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Marketing and Comms
Report Highlights Sustainability Language Barrier Between Business, Consumers

“This puts the onus firmly on brands to properly educate consumers so that awareness and understanding of major climate-related terms are increased across the board.” — Paul Flatters, founder/CEO, Trajectory

New research from insights firm Trajectory and UK-based communications agency Fleet Street reveals that consumer understanding of some of the most common terms that businesses use when communicating about sustainability is worryingly low.

The Language of Sustainability, which surveyed 1,000 UK adults, reveals that just 11 percent of consumers feel they have a thorough understanding of the term “carbon offsetting” — despite it being one of the primary methods that businesses rely on to hit their net-zero goals.

For another term that has been widely adopted by brands, “circular economy,” just 4 percent of consumers polled claiming to be confident in defining it — indicating a clear language barrier between businesses and consumers.

A handful of much more widely used terms fared better: 25 percent of consumers feel they have a thorough understanding of “green” and “sustainability” (26 percent); with percentages improving for “organic” (32 percent), “environmentally friendly” (35 percent), “locally grown/seasonal” (40 percent) and “recycling” (55 percent); and a surprising 59 percent say they understand “net zero.”

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Despite widespread media coverage and recent legislation banning the use of “single-use plastics,” only 47 percent of consumers are confident at defining what that term means — indicating a further level of disconnect between consumers and businesses.

“While many businesses and brands are taking critical action to tackle the environmental crisis, it is clear from this research that communication is key and much more work needs to be done to engage consumers, starting with the language used — as a significant amount of it doesn’t appear to mean much to them,” says Fleet Street co-founder Mark Stretton.

“The lack of understanding around what many businesses would probably consider to be standard terms is striking. Many businesses are investing very heavily in sustainability, setting ambitious objectives in the process; but there is a big piece missing — there’s massive work to be done on the language used; and the more consumers understand, the more likely they are to positively engage with and respond to what is clearly an enormous, generational issue.”

The data show a clear correlation between understanding and favorability, as the terms that consumers feel the most positive about — recycling, single-use plastic, and locally sourced/grown — are also the most widely understood.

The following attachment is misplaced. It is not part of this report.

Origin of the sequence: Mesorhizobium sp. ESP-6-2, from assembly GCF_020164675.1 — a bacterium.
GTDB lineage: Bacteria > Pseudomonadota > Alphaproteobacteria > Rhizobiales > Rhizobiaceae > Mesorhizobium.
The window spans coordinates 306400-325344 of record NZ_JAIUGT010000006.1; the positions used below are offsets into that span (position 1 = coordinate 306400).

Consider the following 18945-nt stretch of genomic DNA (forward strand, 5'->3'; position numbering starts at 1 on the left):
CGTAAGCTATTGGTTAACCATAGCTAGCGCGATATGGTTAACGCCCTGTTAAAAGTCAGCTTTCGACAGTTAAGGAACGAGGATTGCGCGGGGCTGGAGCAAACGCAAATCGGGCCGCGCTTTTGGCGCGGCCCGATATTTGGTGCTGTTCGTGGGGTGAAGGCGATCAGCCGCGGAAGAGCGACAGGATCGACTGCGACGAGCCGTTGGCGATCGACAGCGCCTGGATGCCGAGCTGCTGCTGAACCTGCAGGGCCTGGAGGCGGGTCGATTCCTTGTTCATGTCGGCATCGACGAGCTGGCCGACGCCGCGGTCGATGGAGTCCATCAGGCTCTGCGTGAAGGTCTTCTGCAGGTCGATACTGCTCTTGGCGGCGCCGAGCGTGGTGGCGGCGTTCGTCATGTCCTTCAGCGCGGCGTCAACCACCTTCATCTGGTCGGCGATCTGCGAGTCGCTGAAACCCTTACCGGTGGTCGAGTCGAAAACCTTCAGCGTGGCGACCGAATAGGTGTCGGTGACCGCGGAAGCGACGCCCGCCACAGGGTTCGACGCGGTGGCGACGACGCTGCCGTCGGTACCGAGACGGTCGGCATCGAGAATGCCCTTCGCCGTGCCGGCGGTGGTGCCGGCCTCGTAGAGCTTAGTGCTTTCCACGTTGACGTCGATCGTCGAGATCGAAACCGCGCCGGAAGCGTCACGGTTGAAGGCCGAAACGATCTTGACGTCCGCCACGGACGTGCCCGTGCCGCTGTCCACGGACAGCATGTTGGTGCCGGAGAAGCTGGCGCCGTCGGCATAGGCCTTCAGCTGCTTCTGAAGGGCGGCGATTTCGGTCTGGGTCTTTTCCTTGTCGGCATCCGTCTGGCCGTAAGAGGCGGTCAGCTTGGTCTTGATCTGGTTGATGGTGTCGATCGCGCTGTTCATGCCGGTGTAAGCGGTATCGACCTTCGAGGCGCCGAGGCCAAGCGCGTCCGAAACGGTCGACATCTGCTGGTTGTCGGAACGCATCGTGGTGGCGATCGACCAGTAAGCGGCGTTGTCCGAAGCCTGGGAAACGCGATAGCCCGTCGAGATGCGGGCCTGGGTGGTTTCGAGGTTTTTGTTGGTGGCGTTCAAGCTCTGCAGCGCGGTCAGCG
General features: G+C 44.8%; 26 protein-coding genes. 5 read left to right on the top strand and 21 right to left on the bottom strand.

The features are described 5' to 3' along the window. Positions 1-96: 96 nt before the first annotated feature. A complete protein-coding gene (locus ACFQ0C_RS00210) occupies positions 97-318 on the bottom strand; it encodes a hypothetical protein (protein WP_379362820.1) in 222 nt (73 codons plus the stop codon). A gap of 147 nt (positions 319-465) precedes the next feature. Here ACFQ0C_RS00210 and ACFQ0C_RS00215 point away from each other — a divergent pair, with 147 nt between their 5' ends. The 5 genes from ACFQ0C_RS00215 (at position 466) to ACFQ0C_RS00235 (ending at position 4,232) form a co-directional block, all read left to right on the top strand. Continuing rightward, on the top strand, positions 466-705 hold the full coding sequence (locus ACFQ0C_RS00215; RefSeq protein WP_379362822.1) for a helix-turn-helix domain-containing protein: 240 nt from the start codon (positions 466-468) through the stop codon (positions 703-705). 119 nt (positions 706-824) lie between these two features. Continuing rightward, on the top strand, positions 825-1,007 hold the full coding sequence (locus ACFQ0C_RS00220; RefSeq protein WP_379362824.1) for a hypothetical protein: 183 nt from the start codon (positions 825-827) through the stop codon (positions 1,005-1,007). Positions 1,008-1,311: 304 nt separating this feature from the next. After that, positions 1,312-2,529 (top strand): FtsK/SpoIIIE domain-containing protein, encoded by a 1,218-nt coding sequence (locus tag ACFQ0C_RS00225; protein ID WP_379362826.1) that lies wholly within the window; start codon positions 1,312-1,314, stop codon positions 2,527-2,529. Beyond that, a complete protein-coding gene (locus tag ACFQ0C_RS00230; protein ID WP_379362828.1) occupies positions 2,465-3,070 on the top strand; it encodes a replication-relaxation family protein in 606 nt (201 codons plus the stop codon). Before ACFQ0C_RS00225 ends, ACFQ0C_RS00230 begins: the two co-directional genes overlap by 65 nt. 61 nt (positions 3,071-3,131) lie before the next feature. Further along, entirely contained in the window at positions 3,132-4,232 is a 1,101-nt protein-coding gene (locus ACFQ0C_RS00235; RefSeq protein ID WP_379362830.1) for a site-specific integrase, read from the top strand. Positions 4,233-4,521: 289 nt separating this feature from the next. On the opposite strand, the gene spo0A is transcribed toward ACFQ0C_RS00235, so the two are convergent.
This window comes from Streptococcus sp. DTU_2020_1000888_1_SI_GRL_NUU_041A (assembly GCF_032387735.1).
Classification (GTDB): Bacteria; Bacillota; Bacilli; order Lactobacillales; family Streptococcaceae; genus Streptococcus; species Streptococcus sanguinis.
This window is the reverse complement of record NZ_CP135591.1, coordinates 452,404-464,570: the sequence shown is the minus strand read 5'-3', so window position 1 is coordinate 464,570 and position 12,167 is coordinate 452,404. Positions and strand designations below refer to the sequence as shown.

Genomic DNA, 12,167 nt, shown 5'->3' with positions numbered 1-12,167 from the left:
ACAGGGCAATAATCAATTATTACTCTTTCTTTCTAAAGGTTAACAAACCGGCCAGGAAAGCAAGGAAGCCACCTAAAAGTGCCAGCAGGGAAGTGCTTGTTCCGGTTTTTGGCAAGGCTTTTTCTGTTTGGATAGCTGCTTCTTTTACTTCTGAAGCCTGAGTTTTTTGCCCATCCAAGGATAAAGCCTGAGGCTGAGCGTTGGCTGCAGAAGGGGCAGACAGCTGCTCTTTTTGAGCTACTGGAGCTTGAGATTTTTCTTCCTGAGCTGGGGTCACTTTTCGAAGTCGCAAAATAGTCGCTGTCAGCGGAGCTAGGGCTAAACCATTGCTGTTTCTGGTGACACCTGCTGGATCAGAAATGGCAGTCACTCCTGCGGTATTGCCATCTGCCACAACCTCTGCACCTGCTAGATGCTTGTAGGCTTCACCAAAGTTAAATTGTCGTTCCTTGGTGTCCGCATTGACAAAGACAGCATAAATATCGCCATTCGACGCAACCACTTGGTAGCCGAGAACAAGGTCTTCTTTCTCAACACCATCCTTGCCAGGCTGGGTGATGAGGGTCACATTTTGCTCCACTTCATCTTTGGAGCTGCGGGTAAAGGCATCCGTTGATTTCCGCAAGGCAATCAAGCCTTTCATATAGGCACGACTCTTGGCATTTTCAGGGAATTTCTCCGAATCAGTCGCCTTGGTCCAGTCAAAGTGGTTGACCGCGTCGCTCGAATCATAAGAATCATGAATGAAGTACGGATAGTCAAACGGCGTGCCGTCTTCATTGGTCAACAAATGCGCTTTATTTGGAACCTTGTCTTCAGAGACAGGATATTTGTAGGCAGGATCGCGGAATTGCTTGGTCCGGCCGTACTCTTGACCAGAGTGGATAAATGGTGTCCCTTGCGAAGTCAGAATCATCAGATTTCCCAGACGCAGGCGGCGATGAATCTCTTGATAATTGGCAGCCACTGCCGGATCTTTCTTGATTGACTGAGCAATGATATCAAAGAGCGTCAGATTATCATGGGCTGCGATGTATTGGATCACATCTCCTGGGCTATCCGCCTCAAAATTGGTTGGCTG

The analysis indicates that Gen Z (18- to 24-year-olds) are more confident when it comes to understanding what these key terms mean. For example, “sustainability” was understood by 24 percent more consumers from the 18-24 age group compared to consumers aged 65+ — confirming that younger generations are .

When taking education into consideration, those with higher levels of education have greater confidence in their understanding of key terms. For example, “circular economy” was understood by 11 percent more consumers who have a university degree or higher compared to those without. Interestingly, the term was understood by 30 percent more consumers who are still in formal education compared to older consumers who left education after secondary school — which suggests that there is a greater understanding amongst pupils now than in previous generations.

Despite the confusion around some of the key terms, the data reveal the importance of effective communication: 90 percent of consumers think it’s important that brands talk about their sustainability initiatives, while 68 percent are more likely to buy from a company that has a clear environmental strategy in place.

47 percent of consumers think brands have the most responsibility when it comes to delivering action on climate change, and almost half (48 percent) think that companies are acting sincerely in their efforts to make a difference.

“Many businesses have taken huge strides in recent years to develop and implement effective sustainability strategies; however, it’s essential that it’s seen as a boardroom issue and not something that is hastily added on,” Stretton said. “More than half of consumers don’t believe businesses are acting sincerely in their efforts, which further indicates the role that communication plays in engaging consumers and ensuring that the right message is getting across.”

“The data indicate that there is a clear correlation between consumer understanding and how positively they feel about a specific term. This puts the onus firmly on brands to properly educate consumers so that awareness and understanding of major climate-related terms are increased across the board,” said Paul Flatters, founder and CEO of Trajectory. “The fact that just under half of all consumers believe that brands hold the most responsibility is evidence of the power businesses hold; so it is vitally important that the issue is taken seriously and action is taken to engage with and further educate them.”

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